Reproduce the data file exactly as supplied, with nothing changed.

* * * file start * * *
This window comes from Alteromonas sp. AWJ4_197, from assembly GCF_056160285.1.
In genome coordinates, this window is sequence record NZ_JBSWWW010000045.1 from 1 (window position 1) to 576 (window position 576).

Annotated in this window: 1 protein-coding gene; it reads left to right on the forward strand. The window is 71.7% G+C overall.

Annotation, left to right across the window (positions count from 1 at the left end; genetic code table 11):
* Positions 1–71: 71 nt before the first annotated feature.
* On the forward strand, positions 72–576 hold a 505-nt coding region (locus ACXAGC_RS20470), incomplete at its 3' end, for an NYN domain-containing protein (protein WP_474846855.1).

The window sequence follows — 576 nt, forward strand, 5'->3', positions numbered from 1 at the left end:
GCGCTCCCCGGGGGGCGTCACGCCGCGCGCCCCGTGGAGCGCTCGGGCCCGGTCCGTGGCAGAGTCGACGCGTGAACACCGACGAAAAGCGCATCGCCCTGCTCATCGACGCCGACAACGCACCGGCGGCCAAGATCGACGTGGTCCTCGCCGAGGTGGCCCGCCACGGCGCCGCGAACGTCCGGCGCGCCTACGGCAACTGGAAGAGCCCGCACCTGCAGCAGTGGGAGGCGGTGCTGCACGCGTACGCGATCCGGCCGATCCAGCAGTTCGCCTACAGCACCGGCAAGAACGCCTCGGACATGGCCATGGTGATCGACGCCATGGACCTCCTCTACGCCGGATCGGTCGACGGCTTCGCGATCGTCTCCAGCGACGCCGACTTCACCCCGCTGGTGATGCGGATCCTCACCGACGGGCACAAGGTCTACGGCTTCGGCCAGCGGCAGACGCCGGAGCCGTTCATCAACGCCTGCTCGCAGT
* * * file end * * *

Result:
This window comes from Alteromonas sp. AWJ4_197, from assembly GCF_056160285.1.
In genome coordinates, this window is sequence record NZ_JBSWWW010000045.1 from 1 (window position 1) to 576 (window position 576).

Annotated in this window: 1 protein-coding gene; it reads left to right on the forward strand. The window is 71.7% G+C overall.

Annotation, left to right across the window (positions count from 1 at the left end; genetic code table 11):
* Positions 1–71: 71 nt before the first annotated feature.
* On the forward strand, positions 72–576 hold a 505-nt coding region (locus ACXAGC_RS20470), incomplete at its 3' end, for an NYN domain-containing protein (protein WP_474846855.1).

The window sequence follows — 576 nt, forward strand, 5'->3', positions numbered from 1 at the left end:
GCGCTCCCCGGGGGGCGTCACGCCGCGCGCCCCGTGGAGCGCTCGGGCCCGGTCCGTGGCAGAGTCGACGCGTGAACACCGACGAAAAGCGCATCGCCCTGCTCATCGACGCCGACAACGCACCGGCGGCCAAGATCGACGTGGTCCTCGCCGAGGTGGCCCGCCACGGCGCCGCGAACGTCCGGCGCGCCTACGGCAACTGGAAGAGCCCGCACCTGCAGCAGTGGGAGGCGGTGCTGCACGCGTACGCGATCCGGCCGATCCAGCAGTTCGCCTACAGCACCGGCAAGAACGCCTCGGACATGGCCATGGTGATCGACGCCATGGACCTCCTCTACGCCGGATCGGTCGACGGCTTCGCGATCGTCTCCAGCGACGCCGACTTCACCCCGCTGGTGATGCGGATCCTCACCGACGGGCACAAGGTCTACGGCTTCGGCCAGCGGCAGACGCCGGAGCCGTTCATCAACGCCTGCTCGCAGT